Nuremberg-based investment company UDI has recently run afoul of BaFin, Germany’s federal financial regulator.
According to BaFin, UDI was given cease-and-desist orders to immediately stop and wind up seven funds that the watchdog had decided were unauthorised deposit businesses. One of those decisions was reached on 18 February, followed by two more on 10 May, and a further four on 27 May.
The funds in question are:
- UDI Energie Festzins VI GmbH & Co. KG,
- UDI Energie FESTZINS VII GmbH & Co. KG
- UDI Energie Festzins III GmbH & Co. KG
- UDI Energie Mix Festzins GmbH & Co. KG
- UDI Energie Festzins IV GmbH & Co. KG,
- UDI Energie Festzins V GmbH & Co. KG
- UDI Energie FESTZINS VIII GmbH & Co. KG
According to multiple releases from BaFin, the funds were ordered to pay back investments immediately. The reason given in each case was that, in promising guaranteed returns, UDI’s funds were operating as a deposit business and needed a banking license from BaFin.
Recent case law
In a statement to Expert Investor, BaFin’s head of press division, Oliver Struck, said that the ruling had come from following up on a ‘hint and indications’ about the conducting of unauthorised business.
He added: “The investment offers issued by companies of the UDI Group, which BaFin has ordered to be wound up, are loans with a subordination agreement. Against the background of the recent case law of the Federal Court of Justice, the subordination agreement is not effective.”
He added: “The loans were therefore to be qualified by BaFin as deposit business, which requires a permit as a banking business.”
Struck went on to say that, under German law, the order to return deposits was immediately enforceable even if not yet final.
UDI has been in business for over 20 years, specialising in investment projects centred around renewable energy. According to its own website, the company was founded in October 1998 by Georg Hetz. In that time, it has reportedly taken in €0.5bn from investors.
Hetz ran UDI for two decades but recent years have seen its ownership switch hands repeatedly. In December 2018, Hetz sold UDI to Stefan Keller, managing director of Munich-based TE Management.
TE Management, in turn, sold UDI in October 2020, along with the company SKU Holding, to a company called Dalasy Beteiligungs- und Kapitalmanagement.
That company is itself owned by another called Galoria. The managing director of Dalasy is Rainer Langnickel.
After offloading UDI in October, TE Management filed for insolvency earlier this month.
UDI appears to have operated as a multitude of corporate entities, under the GMBH legal form in Germany, with each fund a separate GMBH. A document forwarded to Expert Investor by one of the legal firms said to be representing UDI companies lists at least 168 GmbHs linked to UDI.
Many of these appear to have been individually managing funds totalling millions of euros.
Lots of questions
It is at this point that the story becomes murky. Writing for Anwalt earlier this month, Dr Susanne Schmidt-Morsbach, a lawyer at Berlin-based Schirp & Partner, said: “The insolvency of TE Management GmbH has an impact on several financial products of TE and UDI. There is an increased risk that investors will lose some or all of their capital invested through subordinated loans.”
Schmidt-Morsbach added: “For five UDI issuer companies, Rainer Langnickel then also published ad hoc announcements in accordance with Section 11a (1) of the German Investment Act. According to their own information, these companies have provided subordinated loans to TE Management GmbH as an intermediate company.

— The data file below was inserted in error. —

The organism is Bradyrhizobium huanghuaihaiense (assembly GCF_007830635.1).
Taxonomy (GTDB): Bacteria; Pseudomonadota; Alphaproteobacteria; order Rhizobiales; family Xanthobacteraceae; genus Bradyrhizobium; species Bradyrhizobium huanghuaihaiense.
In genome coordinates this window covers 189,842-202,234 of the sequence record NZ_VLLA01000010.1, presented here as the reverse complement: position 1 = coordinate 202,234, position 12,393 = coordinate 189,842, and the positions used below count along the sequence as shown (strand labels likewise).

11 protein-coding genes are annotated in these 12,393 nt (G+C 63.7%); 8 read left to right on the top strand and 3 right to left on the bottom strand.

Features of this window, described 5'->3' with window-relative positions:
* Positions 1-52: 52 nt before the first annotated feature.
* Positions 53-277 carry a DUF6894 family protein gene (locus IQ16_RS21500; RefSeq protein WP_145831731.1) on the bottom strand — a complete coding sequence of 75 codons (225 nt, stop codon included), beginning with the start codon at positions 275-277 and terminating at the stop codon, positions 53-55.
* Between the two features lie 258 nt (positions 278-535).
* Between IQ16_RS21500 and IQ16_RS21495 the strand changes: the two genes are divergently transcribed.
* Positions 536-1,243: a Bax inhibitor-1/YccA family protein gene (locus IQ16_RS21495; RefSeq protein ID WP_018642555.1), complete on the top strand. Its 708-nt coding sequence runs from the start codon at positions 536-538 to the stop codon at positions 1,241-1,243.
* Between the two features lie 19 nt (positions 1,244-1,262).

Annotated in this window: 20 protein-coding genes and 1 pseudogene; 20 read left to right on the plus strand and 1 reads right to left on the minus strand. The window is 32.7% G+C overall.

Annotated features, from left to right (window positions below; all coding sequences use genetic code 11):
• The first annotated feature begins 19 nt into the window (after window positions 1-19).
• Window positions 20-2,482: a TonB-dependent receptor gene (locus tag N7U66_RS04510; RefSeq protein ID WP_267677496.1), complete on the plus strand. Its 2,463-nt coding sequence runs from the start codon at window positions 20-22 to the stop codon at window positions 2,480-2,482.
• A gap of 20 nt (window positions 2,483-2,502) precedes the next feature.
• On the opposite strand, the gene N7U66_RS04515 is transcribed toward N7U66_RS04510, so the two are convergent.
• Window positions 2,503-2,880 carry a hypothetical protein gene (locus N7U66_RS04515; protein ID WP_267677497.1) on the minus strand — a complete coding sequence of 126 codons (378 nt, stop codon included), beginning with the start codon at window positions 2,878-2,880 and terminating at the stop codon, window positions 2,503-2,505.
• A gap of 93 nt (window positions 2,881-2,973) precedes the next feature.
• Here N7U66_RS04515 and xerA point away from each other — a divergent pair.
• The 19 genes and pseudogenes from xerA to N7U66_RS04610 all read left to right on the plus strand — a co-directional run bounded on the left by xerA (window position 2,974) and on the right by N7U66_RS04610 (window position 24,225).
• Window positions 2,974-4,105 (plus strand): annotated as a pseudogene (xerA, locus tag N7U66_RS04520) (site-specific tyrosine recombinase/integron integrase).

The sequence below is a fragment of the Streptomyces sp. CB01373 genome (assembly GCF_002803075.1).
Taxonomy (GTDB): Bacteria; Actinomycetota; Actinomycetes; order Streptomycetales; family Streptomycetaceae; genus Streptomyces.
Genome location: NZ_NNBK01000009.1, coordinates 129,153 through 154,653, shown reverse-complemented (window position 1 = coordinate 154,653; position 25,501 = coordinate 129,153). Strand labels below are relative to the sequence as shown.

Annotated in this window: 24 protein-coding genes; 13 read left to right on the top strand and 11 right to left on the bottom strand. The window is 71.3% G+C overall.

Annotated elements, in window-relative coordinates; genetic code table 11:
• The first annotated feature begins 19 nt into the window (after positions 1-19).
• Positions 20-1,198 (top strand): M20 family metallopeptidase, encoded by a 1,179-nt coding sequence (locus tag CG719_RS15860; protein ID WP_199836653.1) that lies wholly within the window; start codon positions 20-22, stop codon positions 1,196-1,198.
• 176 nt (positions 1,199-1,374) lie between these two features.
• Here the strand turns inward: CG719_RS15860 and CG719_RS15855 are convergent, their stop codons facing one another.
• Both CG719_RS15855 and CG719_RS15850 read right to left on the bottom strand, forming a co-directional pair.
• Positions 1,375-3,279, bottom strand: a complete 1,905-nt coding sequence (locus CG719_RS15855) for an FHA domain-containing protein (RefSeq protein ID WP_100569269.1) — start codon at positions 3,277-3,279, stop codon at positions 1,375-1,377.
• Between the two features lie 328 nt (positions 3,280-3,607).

“This affects the offers UDI Energie Festzins 13, UDI Energie Festzins 14, UDI Immo Sprint Festzins 1, UDI Immo Sprint Festzins 2, and TE energy sprint Festzins 1. The repayment is now doubtful.”
It is understood that much of the money that UDI took from investors was paid out as subordinated loans to other parts of UDI. It is not clear where that money went.
Schmidt-Morsbach said in an email to Expert Investor that this type of loan between UDI and TE Management is ‘not normal’.
She added: “The prospectuses for investors said that the money is for companies that invest in solar or power plants.”
Asked directly about whether, given the amount invested in UDI over 20 years, this was going to be a bigger story, Schmidt-Morsbach said: “That’s what I think, too. The money wasn’t invested in the right way. We have no actual numbers from the project companies in which the UDI had to invest. But everything I hear about them is not good!”
Only the beginning?
Peter Mattil is a lawyer in Munich, working for the firm Mattil & Kollegen. He says that his firm is representing many of the investors in UDI’s funds. He has also been appointed as a member of the creditors’ committee.
Mattil says that UDI are already in default when it comes to paying interest. He adds: “There are problems in the subcompanies that are operating business. We don’t know what happened in the complete group but there are over 100 companies linked together and some have been collecting money while others have been doing business.”
Mattil is careful to say that making such subordinated loans is not illegal in Germany. He is also unclear about how many companies UDI has—or had—under its umbrella.
He adds: “The companies that are going into insolvency raised €100m. These are a small part of the same group. This is only the beginning of a collapse of an investment group.”
UDI were contacted multiple times for this story, but did not comment.
Expert Investor spoke to Marten Neelsen, the press contact for TE Management. He refused to answer as to whether loans from UDI to TE Management had been repaid or if there was any plan for the company to do so in the future.
Further questions were referred to an October 2020 press release regarding the sale of UDI from TE Management to Dalasy.